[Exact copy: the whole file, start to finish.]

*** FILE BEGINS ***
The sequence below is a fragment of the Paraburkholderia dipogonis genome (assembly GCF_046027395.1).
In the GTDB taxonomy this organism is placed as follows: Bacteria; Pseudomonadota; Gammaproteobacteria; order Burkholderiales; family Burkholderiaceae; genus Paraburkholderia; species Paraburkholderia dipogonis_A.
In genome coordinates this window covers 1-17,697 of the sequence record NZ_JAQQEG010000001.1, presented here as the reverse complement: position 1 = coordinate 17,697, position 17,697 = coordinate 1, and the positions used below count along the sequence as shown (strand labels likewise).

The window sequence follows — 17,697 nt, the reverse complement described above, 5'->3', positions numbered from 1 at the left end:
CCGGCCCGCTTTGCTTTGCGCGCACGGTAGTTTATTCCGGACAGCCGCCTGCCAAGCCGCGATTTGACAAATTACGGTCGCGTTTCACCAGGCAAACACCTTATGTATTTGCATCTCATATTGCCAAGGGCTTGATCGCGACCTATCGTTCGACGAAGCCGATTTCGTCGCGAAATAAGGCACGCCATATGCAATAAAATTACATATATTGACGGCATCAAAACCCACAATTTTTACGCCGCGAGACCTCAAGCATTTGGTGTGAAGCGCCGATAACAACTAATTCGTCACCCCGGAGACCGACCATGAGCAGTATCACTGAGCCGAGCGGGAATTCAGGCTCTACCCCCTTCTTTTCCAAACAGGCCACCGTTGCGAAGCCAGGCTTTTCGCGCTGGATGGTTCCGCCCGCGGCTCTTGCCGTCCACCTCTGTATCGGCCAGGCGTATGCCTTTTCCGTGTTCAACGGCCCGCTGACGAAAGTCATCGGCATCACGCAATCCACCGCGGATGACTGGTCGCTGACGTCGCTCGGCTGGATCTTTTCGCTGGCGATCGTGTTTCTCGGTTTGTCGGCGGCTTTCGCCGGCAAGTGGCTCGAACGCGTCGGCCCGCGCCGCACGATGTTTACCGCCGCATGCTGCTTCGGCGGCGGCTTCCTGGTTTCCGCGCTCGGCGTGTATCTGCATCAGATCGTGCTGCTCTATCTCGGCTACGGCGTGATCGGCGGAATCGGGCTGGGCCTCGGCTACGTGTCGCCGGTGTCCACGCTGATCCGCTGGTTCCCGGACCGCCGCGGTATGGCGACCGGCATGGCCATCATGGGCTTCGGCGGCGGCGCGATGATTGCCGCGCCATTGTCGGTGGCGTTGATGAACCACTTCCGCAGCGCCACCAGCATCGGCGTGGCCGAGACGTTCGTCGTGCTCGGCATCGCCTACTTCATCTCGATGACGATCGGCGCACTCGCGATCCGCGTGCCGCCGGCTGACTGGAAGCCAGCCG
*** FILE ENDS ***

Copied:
The sequence below is a fragment of the Paraburkholderia dipogonis genome (assembly GCF_046027395.1).
In the GTDB taxonomy this organism is placed as follows: Bacteria; Pseudomonadota; Gammaproteobacteria; order Burkholderiales; family Burkholderiaceae; genus Paraburkholderia; species Paraburkholderia dipogonis_A.
In genome coordinates this window covers 1-17,697 of the sequence record NZ_JAQQEG010000001.1, presented here as the reverse complement: position 1 = coordinate 17,697, position 17,697 = coordinate 1, and the positions used below count along the sequence as shown (strand labels likewise).

The window sequence follows — 17,697 nt, the reverse complement described above, 5'->3', positions numbered from 1 at the left end:
CCGGCCCGCTTTGCTTTGCGCGCACGGTAGTTTATTCCGGACAGCCGCCTGCCAAGCCGCGATTTGACAAATTACGGTCGCGTTTCACCAGGCAAACACCTTATGTATTTGCATCTCATATTGCCAAGGGCTTGATCGCGACCTATCGTTCGACGAAGCCGATTTCGTCGCGAAATAAGGCACGCCATATGCAATAAAATTACATATATTGACGGCATCAAAACCCACAATTTTTACGCCGCGAGACCTCAAGCATTTGGTGTGAAGCGCCGATAACAACTAATTCGTCACCCCGGAGACCGACCATGAGCAGTATCACTGAGCCGAGCGGGAATTCAGGCTCTACCCCCTTCTTTTCCAAACAGGCCACCGTTGCGAAGCCAGGCTTTTCGCGCTGGATGGTTCCGCCCGCGGCTCTTGCCGTCCACCTCTGTATCGGCCAGGCGTATGCCTTTTCCGTGTTCAACGGCCCGCTGACGAAAGTCATCGGCATCACGCAATCCACCGCGGATGACTGGTCGCTGACGTCGCTCGGCTGGATCTTTTCGCTGGCGATCGTGTTTCTCGGTTTGTCGGCGGCTTTCGCCGGCAAGTGGCTCGAACGCGTCGGCCCGCGCCGCACGATGTTTACCGCCGCATGCTGCTTCGGCGGCGGCTTCCTGGTTTCCGCGCTCGGCGTGTATCTGCATCAGATCGTGCTGCTCTATCTCGGCTACGGCGTGATCGGCGGAATCGGGCTGGGCCTCGGCTACGTGTCGCCGGTGTCCACGCTGATCCGCTGGTTCCCGGACCGCCGCGGTATGGCGACCGGCATGGCCATCATGGGCTTCGGCGGCGGCGCGATGATTGCCGCGCCATTGTCGGTGGCGTTGATGAACCACTTCCGCAGCGCCACCAGCATCGGCGTGGCCGAGACGTTCGTCGTGCTCGGCATCGCCTACTTCATCTCGATGACGATCGGCGCACTCGCGATCCGCGTGCCGCCGGCTGACTGGAAGCCAGCCG